Wednesday, September 23, 2015

Burning Beethoven in The New York Times

Whatever happened to German America? German Americans are the largest ethnic group in the United States, and at the turn of the last century, Germans were the predominant ethnic group in the United States — some eight million people, out of a population of 76 million. German was spoken in many homes, in churches, in newspapers. So, what happened? Erik Kirschbaum is asking—and answering—this question in today's New York Times. Here is the story:
When the United States did enter the war, German-Americans came under intense, and often violent, scrutiny, especially after the revelation of an ill-conceived German plan for Mexico to invade the United States. There had long been doubts about the loyalty of German-Americans, especially in the myriad pockets of the Midwest where they were particularly dominant. Many had hoped to stave off assimilation by clinging to their language and dual loyalties — but that commitment to their culture suddenly became a vulnerability.
If you want to read the whole story, here is the linkAnd here is the book: Burning Beethoven. The Eradication of German Culture in the United States, published by Berlinica in 2015. 

Erik Kirschbaum is a Reuters correspondent living in Berlin. The preface has been written by Herb Stupp,  Trustee of the German-American Hall of Fame, an Executive Committee member of the German-American Steuben Parade, and a member of the American Council on Germany. Burning Beethoven, a 176-page softcover book, is now for sale on Amazon, Barnes & Noble, and at independent bookstores; also the ebook. The price is $13.95 (or less, depending on the retailer).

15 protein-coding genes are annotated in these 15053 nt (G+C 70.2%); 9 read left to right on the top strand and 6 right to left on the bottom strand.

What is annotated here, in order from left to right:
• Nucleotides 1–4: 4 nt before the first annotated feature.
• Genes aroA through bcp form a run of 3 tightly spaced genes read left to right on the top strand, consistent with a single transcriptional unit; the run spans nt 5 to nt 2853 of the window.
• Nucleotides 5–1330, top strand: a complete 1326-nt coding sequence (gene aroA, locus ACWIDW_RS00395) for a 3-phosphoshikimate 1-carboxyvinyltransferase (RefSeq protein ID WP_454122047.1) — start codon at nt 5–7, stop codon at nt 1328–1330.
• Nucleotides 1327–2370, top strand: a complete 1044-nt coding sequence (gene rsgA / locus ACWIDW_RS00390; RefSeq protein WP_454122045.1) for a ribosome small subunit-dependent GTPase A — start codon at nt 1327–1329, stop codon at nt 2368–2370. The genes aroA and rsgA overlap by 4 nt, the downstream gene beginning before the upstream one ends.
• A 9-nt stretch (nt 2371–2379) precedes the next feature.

Your publisher, Eva C. Schweitzer

1 comment:

  1. I finished Burning Beethoven recently and found it a fascinating, though somewhat sobering read. It certainly enlightened me to the disappearance of the hyphenated German reference that my father so abhored. As a 8 or 9 year old in Brooklyn, my father, whose own father made great use of his bilingual skills in the import/export business, must have experienced the extreme pressure to shed the German language and culture. And that's what he did, to the point of failing his undergraduate language requirement at Columbia University, in spite of having a parent and grandparent at home who were fluent in German. Only a 'technical German' class allowed him to meet the requirement. He was determined to be an American and virtually never spoke of his ancestors or German heritage. Only after dad's death in the last decade have we learned of our artist ancestor who thrived in the Hanseatic port of Riga in 19th century Russian Empire and his son, who emigrated to Brooklyn and carried on the family's artistic activities. But much of the family history has been irrevocably lost in the erasure of German culture in America.


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